Dental abscess

A dental abscess is a collection of pus that forms in your teeth or gums. It forms as the result of a bacterial infection. Anyone with teeth can develop a dental abscess, children and adults are equally affected.

Symptoms of dental abscess 

The main symptom of a dental abscess is a severe, throbbing pain in your affected tooth or gum.

The pain usually:

  • comes on suddenly
  • may gradually get worse over a few hours or a few days
  • causes teeth to be tender and sensitive

Sometimes the pain may spread to your ear, lower jaw and neck, on the same side as the affected tooth. There can also be severe swelling in the face, which can spread if the abscess is not treated.

Picture showing dental abscess

Other symptoms can include:

  • tenderness of your tooth and surrounding area
  • sensitivity to very hot or cold food and drink
  • an unpleasant taste in your mouth
  • bad breath (halitosis)
  • a general feeling of being unwell
  •  difficulty opening your mouth
  • difficulty swallowing (dysphagia)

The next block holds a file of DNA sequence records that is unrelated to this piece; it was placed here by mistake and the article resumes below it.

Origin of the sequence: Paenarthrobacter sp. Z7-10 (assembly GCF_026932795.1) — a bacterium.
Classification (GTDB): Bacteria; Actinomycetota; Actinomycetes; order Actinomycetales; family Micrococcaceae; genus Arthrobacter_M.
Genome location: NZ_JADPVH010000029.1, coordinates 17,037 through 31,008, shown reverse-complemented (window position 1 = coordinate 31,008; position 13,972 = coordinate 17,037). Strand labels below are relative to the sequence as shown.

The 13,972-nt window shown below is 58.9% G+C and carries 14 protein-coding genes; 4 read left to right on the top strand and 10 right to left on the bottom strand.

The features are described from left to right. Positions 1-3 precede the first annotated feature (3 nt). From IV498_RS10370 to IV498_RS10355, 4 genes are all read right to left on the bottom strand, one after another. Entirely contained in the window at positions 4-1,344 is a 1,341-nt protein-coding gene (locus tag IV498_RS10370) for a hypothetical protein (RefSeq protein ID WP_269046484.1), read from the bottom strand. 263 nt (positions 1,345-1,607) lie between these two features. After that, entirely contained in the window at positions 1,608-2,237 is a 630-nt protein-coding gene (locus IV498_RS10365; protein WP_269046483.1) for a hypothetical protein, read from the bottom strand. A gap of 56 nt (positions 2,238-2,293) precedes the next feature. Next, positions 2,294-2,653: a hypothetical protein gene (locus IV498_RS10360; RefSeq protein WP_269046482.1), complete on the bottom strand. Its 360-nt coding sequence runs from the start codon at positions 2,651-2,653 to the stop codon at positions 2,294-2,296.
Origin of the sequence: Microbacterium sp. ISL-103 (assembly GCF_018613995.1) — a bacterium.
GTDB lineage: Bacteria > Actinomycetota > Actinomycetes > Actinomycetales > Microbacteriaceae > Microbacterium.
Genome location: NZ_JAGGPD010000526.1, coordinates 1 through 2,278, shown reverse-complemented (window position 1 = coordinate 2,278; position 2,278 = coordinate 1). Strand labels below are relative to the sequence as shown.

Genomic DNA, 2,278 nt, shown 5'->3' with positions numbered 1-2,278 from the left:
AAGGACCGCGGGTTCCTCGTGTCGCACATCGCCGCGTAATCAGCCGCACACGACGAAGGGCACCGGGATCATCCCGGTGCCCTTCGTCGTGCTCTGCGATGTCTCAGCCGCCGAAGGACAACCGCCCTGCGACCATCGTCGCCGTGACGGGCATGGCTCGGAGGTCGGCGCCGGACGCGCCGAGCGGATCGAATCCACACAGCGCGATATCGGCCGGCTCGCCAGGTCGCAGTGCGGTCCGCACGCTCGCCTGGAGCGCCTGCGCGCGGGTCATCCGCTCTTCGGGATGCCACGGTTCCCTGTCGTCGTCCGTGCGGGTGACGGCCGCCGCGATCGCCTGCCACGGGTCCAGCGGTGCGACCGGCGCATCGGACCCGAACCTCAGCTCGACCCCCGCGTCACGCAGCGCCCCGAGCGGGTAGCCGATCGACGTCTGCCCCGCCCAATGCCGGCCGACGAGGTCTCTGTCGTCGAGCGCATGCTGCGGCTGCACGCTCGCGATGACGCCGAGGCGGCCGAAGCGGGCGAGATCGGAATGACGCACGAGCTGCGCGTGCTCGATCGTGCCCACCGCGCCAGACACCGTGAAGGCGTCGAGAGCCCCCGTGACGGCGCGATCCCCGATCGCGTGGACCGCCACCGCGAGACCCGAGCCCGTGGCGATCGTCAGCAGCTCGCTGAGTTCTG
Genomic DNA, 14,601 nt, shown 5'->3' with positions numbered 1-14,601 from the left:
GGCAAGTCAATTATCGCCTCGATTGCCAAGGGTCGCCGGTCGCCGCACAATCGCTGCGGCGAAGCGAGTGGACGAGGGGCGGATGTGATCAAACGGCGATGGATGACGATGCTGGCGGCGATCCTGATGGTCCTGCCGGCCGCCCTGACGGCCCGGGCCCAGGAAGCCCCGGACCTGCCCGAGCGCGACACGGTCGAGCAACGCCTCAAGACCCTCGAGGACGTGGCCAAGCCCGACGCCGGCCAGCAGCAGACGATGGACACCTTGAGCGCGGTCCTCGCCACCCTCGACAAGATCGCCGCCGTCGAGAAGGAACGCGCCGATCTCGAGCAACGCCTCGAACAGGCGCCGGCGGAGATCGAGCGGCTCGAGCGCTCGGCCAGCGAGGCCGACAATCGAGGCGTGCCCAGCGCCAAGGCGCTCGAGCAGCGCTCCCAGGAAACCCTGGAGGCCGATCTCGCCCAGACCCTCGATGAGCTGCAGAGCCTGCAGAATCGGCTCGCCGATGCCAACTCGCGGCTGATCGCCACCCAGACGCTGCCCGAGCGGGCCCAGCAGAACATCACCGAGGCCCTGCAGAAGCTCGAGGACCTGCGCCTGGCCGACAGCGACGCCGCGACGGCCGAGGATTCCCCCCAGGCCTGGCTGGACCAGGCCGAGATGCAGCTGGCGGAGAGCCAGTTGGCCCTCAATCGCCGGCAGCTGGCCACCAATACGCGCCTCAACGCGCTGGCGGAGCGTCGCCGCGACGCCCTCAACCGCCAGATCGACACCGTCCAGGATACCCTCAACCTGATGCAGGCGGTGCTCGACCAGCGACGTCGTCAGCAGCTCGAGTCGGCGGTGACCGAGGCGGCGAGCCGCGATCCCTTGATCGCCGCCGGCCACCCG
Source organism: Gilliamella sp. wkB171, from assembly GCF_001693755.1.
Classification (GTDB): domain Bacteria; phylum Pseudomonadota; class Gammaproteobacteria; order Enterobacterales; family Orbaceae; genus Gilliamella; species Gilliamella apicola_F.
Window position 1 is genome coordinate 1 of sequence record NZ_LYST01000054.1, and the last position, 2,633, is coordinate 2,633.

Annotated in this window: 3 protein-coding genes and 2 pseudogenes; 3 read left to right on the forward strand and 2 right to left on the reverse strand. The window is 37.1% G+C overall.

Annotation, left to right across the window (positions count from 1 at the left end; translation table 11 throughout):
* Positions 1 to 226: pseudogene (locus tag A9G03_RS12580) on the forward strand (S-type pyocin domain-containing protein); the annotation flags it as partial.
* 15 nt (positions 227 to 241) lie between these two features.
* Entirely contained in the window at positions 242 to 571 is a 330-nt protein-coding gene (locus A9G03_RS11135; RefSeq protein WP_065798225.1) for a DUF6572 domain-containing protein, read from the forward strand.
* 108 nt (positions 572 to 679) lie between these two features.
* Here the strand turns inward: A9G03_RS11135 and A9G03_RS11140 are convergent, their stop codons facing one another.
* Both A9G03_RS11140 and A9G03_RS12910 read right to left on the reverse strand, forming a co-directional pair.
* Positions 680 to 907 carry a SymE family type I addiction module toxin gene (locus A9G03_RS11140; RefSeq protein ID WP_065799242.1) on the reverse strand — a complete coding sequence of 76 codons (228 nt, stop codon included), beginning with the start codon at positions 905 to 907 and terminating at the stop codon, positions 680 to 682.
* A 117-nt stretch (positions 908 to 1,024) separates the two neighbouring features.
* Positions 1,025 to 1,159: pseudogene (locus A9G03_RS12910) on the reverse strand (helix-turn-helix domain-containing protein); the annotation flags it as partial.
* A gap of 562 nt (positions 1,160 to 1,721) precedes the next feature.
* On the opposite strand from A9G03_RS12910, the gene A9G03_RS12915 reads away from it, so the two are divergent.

• disturbed sleep 
  • a high temperature (fever)

Treating dental abscesses 

If you think you may have a dental abscess, you should see your dentist as soon as possible. Your GP can give you advice, but they cannot provide the treatment needed to cure an abscess.

Usually the only way to cure a dental abscess is with dental treatment.

When to seek immediate medical help 

The following symptoms may mean the infection has spread to other parts of your body:

  • swelling in your face
  • a high temperature (fever) of 38°C (100.4°F) or above
  • severe pain that does not respond to treatment with painkillers
  • breathing difficulties

If you develop any of these symptoms and you are not due to see a dentist straight away, you will need to access emergency dental services. Find information about emergency dental services in Northern Ireland.

You can find out more about dentists in Northern Ireland, including registering with a local health service dentist at:

 

 

The information on this page has been adapted from original content from the NHS website.

For further information see terms and conditions.

This page was reviewed March 2018

This page is due for review March 2019

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